Our first plot is a time series plot that illustrates the aggregate total of UFO sightings utilizing a line graph with smoothed lines faceted by time of day. Because of this plot’s ability to elucidate temporal patterns and seasonal fluctuations in UFO sightings, we believe it to be a highly effective tool for comparison between different parts of the day and revealing trends over time. Further, color mapping based on seasons enhances insights into seasonal variations. Looking at those patterns and fluctuation depicted in the plot, insights into the relationship between light conditions and UFO sightings can be better understood. The approach of summing sightings on each day offers a broad overview of temporal trends but may lack precision compared to using measures like mean or median. While summing sightings simplifies the visualization process and still highlights overall trends, subtler variations within the data could have been lost.

We follow this with another plot that juxtaposes the incidence of meteor showers with the frequency of UFO sightings over time. The plot utilizes geom_rect to represent the duration of meteor showers, with different fill colors indicating different shower events. Overlaying this, a line graph illustrates the count of UFO sightings in the United States for the years 2006-2010. These years were selected because they were the years with the most comprehensive data on visible meteor showers. We faceted to organize the data by year, allowing for easier comparison across different years. By using the background rectangles to denote meteor shower periods viewers can quickly discern any potential correlations or patterns between the two phenomena.


A time series plot showing the counts of UFO sightings and meteor showers aligned over multiple years. The plot consists of filled rectangles representing the duration of meteor showers, overlaid with a line plot depicting the count of UFO sightings over time. The x-axis represents months of the year, while the y-axis shows the count of sightings. Each panel represents a different year, allowing for comparison of sightings across years.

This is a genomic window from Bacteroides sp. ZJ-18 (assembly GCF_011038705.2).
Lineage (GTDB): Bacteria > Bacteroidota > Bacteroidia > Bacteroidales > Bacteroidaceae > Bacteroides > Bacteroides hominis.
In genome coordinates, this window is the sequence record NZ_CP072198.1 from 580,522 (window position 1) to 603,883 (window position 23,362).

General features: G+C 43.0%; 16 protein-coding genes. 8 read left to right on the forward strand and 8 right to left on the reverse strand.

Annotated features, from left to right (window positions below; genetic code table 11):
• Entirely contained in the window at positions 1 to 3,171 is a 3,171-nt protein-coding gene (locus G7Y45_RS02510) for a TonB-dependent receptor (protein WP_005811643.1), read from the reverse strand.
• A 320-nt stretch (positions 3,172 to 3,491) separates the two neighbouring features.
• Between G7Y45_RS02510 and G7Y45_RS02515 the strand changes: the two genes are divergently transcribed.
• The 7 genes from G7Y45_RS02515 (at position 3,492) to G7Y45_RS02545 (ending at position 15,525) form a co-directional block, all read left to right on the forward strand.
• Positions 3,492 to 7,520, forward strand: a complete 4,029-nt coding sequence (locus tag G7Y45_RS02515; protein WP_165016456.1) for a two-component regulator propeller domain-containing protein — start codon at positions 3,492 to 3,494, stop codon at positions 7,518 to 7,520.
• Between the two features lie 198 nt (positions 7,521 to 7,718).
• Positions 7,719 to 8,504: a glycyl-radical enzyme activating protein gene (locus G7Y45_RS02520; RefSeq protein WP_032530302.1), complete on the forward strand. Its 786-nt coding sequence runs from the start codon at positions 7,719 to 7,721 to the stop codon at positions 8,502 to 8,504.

Our plots highlight two main outliers: New Year’s Eve and the Fourth of July. In the United States, the 4th of July is Independence Day and Americans traditionally set off fireworks that light up the night sky. Despite the general understanding of this tradition domestically, we saw in the data that sightings spiked in such a way that could only be understood as people reporting fireworks, which are in fact, identifiable flying objects. For example, in the year 2010, there was a mean sighting rate of 8.23 sightings per day. On July 5th, 2010, however, there were 154 sightings. These outliers are especially salient in the few periods after dark, such as civil, nautical, and astronomical dusks, as well as overnight. This is the reason why we also chose to visualize a variant of the first plot, taking out the dates of July 4th-5th (the midnight that many shoot or watch fireworks). Beyond that, the number of sightings peaks in the summer and is lower in the winter, following times that people are generally outside. Sightings are most prevalent at night and at dusk (people are often awake & better visibility); they are less prevalent during the dawn (people are asleep) and the day (too much natural sunlight).

We speculated that meteor showers — most of which occur in the summer — may play a role in the high prevalence of UFO sightings in the summer. As such, we chose to visualize the relationship between meteor showers and UFO sightings throughout the year, during the years from 2006 to 2010 (the years with some of the highest counts of UFOs). For simplicity’s sake, we only included nine meteor showers, and again removed July 5th. From the plot, we can see that whether or not a meteor shower is present generally does not affect the number of UFO sightings. Together with the first time series plot, and the fact that the most common shape of UFOs reported is “light”, it is most likely the case that human activity is an important factor in UFO sightings. That is, it seems likely for there to be many UFO sightings when people are active outside and see human-made lights, such as fireworks, compared to natural phenomenona such as meteor showers.


  1. US Census Bureau data on US regions:


  2. Creating spatial plots in R tidyvers:


  3. Remove last word from string in R:


  4. Using bi-scale colorblind friendly colors in R:




  5. Meteor shower data: